Climate Change Commissioner Tim Flannery says Australia is doing well in renewable energy, but could do much more. In the latest report, the commission says it is clear that solar and wind will be the cheapest forms of energy by 2030 – echoing the conclusions of the Bureau of Resource and Energy Economic, and the country could soon be powered by renewables.
“What we can now see is the emerging inevitability that renewables are going to be running the economy at some point in the future,” Flannery told ABC radio in an interview. “I don’t think it’s been widely appreciated. You talk to people in government and industry and many people on the street, those facts really haven’t started to sink in.”
It is an annual ritual: nearly 200 nations sit down at the end of each year for two weeks of glacially paced negotiations meant to stop global warming. Meanwhile, leading scientific and economic bodies warn the best evidence suggests time is fast running out to cut greenhouse gas emissions.
Starting Monday it is the turn of the oil-dominated Qatar to host the latest major United Nations’ climate summit.
Queensland Natural Resources Minister Andrew Cripps says a new panel has been appointed to advise him on the management of the Cooper Creek, Diamantina and Georgina rivers in the state's west.
Mr Cripps addressed local government and rural industry representatives today in Longreach.
He says the former Labor state government's Wild Rivers laws have caused angst for people in western Queensland and he wants a fresh approach to restore confidence.
The RSPCA has been swamped with 86 flying foxes that were knocked senseless by hail in Brisbane's western suburbs.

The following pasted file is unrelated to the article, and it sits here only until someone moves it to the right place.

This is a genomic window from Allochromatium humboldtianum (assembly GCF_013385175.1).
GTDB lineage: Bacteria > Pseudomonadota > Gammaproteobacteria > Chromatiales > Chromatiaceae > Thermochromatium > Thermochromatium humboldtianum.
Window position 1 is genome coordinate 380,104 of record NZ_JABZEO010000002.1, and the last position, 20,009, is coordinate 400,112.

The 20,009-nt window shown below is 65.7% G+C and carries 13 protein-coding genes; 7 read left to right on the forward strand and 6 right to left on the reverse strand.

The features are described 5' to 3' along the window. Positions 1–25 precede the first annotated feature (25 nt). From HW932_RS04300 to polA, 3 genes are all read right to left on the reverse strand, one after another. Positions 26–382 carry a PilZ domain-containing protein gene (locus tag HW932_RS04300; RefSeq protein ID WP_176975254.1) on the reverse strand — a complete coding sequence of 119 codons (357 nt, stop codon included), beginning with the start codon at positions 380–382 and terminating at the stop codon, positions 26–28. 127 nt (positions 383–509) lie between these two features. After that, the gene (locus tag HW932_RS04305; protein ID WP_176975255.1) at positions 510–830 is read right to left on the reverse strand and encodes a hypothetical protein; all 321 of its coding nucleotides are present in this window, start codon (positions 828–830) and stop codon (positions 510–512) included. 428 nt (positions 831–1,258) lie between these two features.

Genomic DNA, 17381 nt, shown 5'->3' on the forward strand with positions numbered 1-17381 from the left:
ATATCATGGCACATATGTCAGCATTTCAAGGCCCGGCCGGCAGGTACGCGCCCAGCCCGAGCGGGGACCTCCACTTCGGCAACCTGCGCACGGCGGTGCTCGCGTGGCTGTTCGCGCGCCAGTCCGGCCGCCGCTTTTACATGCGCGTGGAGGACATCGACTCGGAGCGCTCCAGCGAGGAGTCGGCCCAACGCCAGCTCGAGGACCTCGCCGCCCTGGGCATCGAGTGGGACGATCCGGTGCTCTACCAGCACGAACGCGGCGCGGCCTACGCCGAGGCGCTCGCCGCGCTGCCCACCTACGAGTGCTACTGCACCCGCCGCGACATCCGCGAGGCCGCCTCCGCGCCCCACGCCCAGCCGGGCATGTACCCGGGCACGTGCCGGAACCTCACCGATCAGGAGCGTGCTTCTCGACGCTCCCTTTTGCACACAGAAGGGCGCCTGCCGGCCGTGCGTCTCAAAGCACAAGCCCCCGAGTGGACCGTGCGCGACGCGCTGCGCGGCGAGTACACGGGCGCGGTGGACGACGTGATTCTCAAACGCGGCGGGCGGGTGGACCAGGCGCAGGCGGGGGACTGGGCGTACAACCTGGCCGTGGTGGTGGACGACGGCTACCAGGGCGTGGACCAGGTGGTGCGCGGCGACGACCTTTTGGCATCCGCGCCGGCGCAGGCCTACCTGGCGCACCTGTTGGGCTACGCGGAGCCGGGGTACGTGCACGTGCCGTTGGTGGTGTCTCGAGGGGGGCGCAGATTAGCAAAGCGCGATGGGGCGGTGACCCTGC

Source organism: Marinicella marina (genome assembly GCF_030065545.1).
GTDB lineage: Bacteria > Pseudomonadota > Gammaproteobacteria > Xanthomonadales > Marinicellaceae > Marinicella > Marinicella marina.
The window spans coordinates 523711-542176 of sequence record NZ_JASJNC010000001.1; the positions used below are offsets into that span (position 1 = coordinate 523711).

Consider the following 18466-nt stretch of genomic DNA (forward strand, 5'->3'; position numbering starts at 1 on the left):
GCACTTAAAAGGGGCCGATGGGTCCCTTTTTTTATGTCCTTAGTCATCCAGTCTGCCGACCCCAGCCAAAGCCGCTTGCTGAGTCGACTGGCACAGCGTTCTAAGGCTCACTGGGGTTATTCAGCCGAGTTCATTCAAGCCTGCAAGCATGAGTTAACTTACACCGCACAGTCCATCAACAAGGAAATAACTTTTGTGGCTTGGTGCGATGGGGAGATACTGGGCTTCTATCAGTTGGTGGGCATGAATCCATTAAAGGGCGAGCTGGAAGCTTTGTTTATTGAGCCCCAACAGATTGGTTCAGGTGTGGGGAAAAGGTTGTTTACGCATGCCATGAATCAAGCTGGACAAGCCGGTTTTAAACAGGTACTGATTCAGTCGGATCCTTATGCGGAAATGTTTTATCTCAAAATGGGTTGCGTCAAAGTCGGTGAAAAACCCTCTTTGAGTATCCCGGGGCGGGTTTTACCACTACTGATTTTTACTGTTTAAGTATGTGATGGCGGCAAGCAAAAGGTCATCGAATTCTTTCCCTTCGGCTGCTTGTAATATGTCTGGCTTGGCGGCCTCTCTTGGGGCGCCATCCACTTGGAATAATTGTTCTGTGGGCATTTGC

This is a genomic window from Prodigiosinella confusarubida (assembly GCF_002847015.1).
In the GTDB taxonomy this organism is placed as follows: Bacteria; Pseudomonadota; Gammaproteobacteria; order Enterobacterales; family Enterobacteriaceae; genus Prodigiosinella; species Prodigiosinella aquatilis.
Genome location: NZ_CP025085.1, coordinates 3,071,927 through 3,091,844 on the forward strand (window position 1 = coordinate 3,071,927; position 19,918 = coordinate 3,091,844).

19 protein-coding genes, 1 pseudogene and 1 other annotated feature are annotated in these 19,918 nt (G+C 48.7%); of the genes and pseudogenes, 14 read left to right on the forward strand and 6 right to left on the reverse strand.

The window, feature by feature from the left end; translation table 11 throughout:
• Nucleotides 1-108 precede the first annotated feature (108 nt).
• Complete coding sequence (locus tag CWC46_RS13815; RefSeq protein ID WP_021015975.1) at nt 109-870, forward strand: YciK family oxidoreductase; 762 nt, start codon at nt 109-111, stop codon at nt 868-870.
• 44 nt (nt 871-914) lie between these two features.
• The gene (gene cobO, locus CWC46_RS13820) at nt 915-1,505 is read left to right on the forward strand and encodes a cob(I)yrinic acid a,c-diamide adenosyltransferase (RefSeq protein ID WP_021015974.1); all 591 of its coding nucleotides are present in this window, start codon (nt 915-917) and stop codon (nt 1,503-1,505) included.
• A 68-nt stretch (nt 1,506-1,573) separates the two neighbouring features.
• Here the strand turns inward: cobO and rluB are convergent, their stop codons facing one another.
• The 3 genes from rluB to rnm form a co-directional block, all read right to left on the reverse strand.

About 30 have been put down and the rest are going out to carers.
RSPCA wildlife rescue officer Annette Colling said 300 to 400 flying foxes from a Mt Ommaney colony might have been killed.
Land management problems could be solved by learning from the example of indigenous people before white settlement, the Queensland premier says.
Campbell Newman said indigenous Australians had much better land management practices that most people realised and he had discussed the approach with Australia's climate change commissioner Tim Flannery on Tuesday.
"I have a view that the landscape needs to be better managed and we have to have a really good look at what the traditional practices were of Aboriginal peoples," he told reporters in Brisbane on Tuesday.
Queensland Premier Campbell Newman has flagged the possibility that coal trains will eventually have to be covered to minimise dust exposure for those living along the rail line.
Speaking on ABC Radio today, the Premier revealed he had taken note of the concerns raised in in the past week about increasing tonnages through metropolitan urban areas.
"I think it's incumbent upon (the coal mines) to start to move to better forms of practice," said Mr Newman.
Several Aboriginal elders have criticised the State Government's process for reviewing the dingo management strategy on Fraser Island off south-east Queensland.
The review is due to be finished by February.
Gubbi Gubbi elder Dr Eve Fesl says a Butchulla elder should have been included on the review panel.
She says many of the scientists on the panel have been involved in previous studies.
The Queensland Government says it has signed an agreement with the sugar industry to manage chemical use and run-off into the Great Barrier Reef.
Queensland Environment Minister Andrew Powell says the best practice approach will reduce regulation and paperwork and move towards self-management.
He says legislation brought in by the previous state government could be changed if the new approach is successful.
Climate Change Minister Greg Combet says this could reduce power bills by up to $100 million next year.
He said there was still high demand for solar photovoltaic (PV) systems, so the federal government would phase out its Solar Credits mechanism six months early, on January 1, 2013.
The Great Barrier Reef Marine Park Authority (GBRMPA) is urging the public to be careful around turtle nesting habitats in north Queensland with the season underway.
GBRMPA spokesman Dr Mark Read says some have already begun coming ashore to lay eggs but numbers should peak next month.
He says baby turtles have many natural predators so it is important that humans do not add to their hardship.